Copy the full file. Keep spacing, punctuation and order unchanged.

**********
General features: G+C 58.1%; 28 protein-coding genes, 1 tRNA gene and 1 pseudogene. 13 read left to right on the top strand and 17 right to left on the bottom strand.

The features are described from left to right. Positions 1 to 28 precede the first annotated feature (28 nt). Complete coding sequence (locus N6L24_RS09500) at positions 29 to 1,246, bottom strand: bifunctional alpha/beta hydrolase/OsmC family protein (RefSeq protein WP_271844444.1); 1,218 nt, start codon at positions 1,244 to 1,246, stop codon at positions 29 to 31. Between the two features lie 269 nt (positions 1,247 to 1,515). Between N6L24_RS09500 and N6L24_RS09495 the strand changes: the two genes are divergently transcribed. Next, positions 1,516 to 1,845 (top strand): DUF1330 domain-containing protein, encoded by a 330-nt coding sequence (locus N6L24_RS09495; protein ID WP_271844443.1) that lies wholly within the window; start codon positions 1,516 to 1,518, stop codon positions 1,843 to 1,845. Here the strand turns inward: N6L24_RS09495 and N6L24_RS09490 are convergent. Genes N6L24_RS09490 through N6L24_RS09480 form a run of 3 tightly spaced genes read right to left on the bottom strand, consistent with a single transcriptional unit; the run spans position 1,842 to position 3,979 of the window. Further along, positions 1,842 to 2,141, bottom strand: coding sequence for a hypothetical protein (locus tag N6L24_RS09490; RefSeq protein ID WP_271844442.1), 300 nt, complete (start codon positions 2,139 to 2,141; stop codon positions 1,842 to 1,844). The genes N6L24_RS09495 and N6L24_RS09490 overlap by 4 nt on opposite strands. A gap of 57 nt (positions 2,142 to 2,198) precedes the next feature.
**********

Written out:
General features: G+C 58.1%; 28 protein-coding genes, 1 tRNA gene and 1 pseudogene. 13 read left to right on the top strand and 17 right to left on the bottom strand.

The features are described from left to right. Positions 1 to 28 precede the first annotated feature (28 nt). Complete coding sequence (locus N6L24_RS09500) at positions 29 to 1,246, bottom strand: bifunctional alpha/beta hydrolase/OsmC family protein (RefSeq protein WP_271844444.1); 1,218 nt, start codon at positions 1,244 to 1,246, stop codon at positions 29 to 31. Between the two features lie 269 nt (positions 1,247 to 1,515). Between N6L24_RS09500 and N6L24_RS09495 the strand changes: the two genes are divergently transcribed. Next, positions 1,516 to 1,845 (top strand): DUF1330 domain-containing protein, encoded by a 330-nt coding sequence (locus N6L24_RS09495; protein ID WP_271844443.1) that lies wholly within the window; start codon positions 1,516 to 1,518, stop codon positions 1,843 to 1,845. Here the strand turns inward: N6L24_RS09495 and N6L24_RS09490 are convergent. Genes N6L24_RS09490 through N6L24_RS09480 form a run of 3 tightly spaced genes read right to left on the bottom strand, consistent with a single transcriptional unit; the run spans position 1,842 to position 3,979 of the window. Further along, positions 1,842 to 2,141, bottom strand: coding sequence for a hypothetical protein (locus tag N6L24_RS09490; RefSeq protein ID WP_271844442.1), 300 nt, complete (start codon positions 2,139 to 2,141; stop codon positions 1,842 to 1,844). The genes N6L24_RS09495 and N6L24_RS09490 overlap by 4 nt on opposite strands. A gap of 57 nt (positions 2,142 to 2,198) precedes the next feature.